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Excel 2003 Essential Training with Mark Swift is a movie-based workshop for users who are new to working with spreadsheets, or those wanting to improve their skills. This workshop begins with a basic overview of the application and quickly advances to cover useful formulas, functions, techniques for enhancing spreadsheets, charts, and much more. Exercise files accompany the training, allowing you to follow along and learn at your own pace.
Possibly the most advanced and complicated, if not the most misunderstood part of Microsoft Excel has long been the Pivot Table. My poor friend, the Pivot Table is grossly underused because most people are afraid, myself included, to try and tackle a Pivot Table, and then understand the results. Essentially a Pivot Table is a very sophisticated way of looking at your data. You can build a Pivot Table with just a few clicks and without entering any formulas at all.
You can achieve what would take you maybe hours if you were working with strictly formulas. Let's go our Student Files, and open up 17 Pivot Tables. Now this is a sample file that I downloaded from Microsoft.com in their free templates section. This template is half useful and half tutorial and when you open it, here we go, you'll see I have one tab marked SourceData, originally there were three tabs and they completed a lot of the work for us. So I got rid of those tabs, so we can go right from scratch to make this the most useful example that I possibly can. I know you yourself, when you start getting into building your own data tables and wanting to try to create a Pivot Table, it's going to be important to start from scratch. Again I've been very impressed with the amount of material that's available on Microsoft.com. It's a great place to go to continue your learning and to find great examples of finished projects that you can utilize. So here we are. We're looking at a data table that describes sales in the UK and the US, various sales people over dates, the order numbers associated with each sale and the order amounts. There are 800 rows of sales recorded here in this file. That was another thing that motivated me to download this template; 800 items are a lot to enter. Let's go back up to the top, and we're going to indicate to Excel that we want to create a Pivot Table. Let's go up to the Data menu, choose Pivot Table and Pivot Chart Report.
We have options to pull from an Excel database, in other words, the information we're using is on another sheet, or we can pull information from an external source like an Access database. We also need to choose at this time whether we're going to create a Pivot Table or a Pivot Chart Report. A Pivot Chart Report is going to combine a Pivot Table with a graph so you can visualize your data all in one move. Let's use the Pivot Table for now and keep it as simple as possible. We'll click Next. Now it's asking us to specify the range that we want to look at. Well I'm going to click here and simply click and drag 800 rows of data. Not the easiest way to do it, cause I have to stop right at 800.
There we go, and you can see the cell reference is referring specifically to this worksheet, from A1, and that's an absolute reference, to E800, another absolute reference. Let's close that off, and we see that it's brought that cell reference over beautifully. Let's go Next, and here we have a choice of building our Pivot Table in the existing worksheet or, this is our choice, we're going to select a new worksheet, and we'll say Finished. And here we are.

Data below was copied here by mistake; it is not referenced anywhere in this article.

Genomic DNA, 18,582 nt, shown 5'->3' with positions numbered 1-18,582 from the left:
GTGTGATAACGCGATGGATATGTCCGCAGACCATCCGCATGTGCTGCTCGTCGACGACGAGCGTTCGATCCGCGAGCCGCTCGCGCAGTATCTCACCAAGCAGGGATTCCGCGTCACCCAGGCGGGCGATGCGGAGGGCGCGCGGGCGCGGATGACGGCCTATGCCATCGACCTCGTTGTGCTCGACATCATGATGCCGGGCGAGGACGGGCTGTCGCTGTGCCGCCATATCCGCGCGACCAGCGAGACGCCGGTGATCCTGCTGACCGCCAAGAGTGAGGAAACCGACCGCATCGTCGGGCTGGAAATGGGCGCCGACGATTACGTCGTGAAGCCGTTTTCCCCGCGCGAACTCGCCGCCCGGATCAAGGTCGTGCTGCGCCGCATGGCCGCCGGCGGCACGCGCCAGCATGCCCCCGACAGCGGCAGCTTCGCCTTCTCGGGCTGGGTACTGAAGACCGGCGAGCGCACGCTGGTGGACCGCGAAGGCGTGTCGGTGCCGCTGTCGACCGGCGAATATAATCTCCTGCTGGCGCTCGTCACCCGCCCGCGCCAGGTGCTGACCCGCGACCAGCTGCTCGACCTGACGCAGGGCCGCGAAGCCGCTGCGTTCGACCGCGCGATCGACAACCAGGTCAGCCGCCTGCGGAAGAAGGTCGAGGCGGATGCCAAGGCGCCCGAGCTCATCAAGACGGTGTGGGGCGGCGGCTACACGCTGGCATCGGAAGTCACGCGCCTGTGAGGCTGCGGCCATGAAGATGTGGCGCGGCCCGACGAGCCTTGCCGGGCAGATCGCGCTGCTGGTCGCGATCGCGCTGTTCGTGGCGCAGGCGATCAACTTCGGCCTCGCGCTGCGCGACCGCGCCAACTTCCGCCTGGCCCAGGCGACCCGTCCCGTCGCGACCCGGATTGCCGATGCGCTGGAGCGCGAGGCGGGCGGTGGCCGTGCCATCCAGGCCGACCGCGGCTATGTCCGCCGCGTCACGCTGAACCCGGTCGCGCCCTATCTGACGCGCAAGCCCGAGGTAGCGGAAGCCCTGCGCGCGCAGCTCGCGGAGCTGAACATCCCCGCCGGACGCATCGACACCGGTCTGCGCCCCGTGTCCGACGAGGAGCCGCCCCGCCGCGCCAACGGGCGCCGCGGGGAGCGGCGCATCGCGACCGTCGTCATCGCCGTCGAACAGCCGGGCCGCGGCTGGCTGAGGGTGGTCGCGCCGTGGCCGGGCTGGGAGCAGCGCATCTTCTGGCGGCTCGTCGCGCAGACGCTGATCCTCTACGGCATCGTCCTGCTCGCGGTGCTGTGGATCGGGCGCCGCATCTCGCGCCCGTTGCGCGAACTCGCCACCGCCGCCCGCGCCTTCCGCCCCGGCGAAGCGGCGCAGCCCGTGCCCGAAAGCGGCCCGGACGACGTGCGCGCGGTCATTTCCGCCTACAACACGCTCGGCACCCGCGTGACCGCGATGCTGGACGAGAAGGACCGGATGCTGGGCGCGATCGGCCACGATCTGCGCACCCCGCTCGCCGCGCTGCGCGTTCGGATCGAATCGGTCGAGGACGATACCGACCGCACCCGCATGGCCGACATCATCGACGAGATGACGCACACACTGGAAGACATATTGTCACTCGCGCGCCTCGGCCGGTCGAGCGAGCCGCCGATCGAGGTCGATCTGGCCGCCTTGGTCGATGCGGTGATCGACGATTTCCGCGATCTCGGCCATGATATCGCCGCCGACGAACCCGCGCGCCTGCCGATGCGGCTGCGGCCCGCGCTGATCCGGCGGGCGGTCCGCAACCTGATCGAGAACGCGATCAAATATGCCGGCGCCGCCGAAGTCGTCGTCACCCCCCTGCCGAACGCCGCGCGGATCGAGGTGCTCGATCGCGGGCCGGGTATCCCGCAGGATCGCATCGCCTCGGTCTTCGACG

We have a brand-new sheet in our workbook, a Pivot Table ready to go. Now this is known as a Pivot Table template or a layout. What we're going to do is decide what information we want to compare and how we want it compared, and then begin dropping in our values. For example, the people that we want to compare should go here, so we'll drag the Salesperson to here. Overall, we'd like to be able to sort by country, whether it be sales in the UK or sales in the USA, so let's drag Country up here. And ultimately it's important that we look at the order information, so we'll drag the Order Amount here. And you can see that it's going to sum all of the order amounts for each salesperson. Let's begin using our Pivot Table, and yes that's right, with just a few clicks and a little bit of dragging information into place, we're ready to query our data and get results. For example, you can see all of the salespeople that were responsible for sales this year and they're all added up. Let's look at only the UK. There are the salespeople who have made sales in the UK. Now only the US. There are US salespeople. If the formatting's bothering you, let's go back to All and make sure that this formatting is set to Currency. We'll need to increase the size here a little bit, there we go, and we can even isolate individuals. We can look at a sales for, let's check the Show All, get rid of that. Let's look at Callahan, and there's a grand total summary for Callahan and again this Pivot Table is allowing me to maneuver all 800 rows of that data effortlessly. The hardest part to understand when you're working with a Pivot Table is what data to drag into what portion of the template. What you need to keep in mind is who are you trying to compare and for what data? Let's go back to looking at all salespeople again. You notice when I clicked away from my Pivot Table, the Pivot Table field list disappeared. Let's go back in there. We can further sort through this data by dragging in the Order Date. We can look at specific dates and see exactly what sales were made on those dates. Pivot Tables, although they take some work to understand can really make data analysis a beautiful thing.
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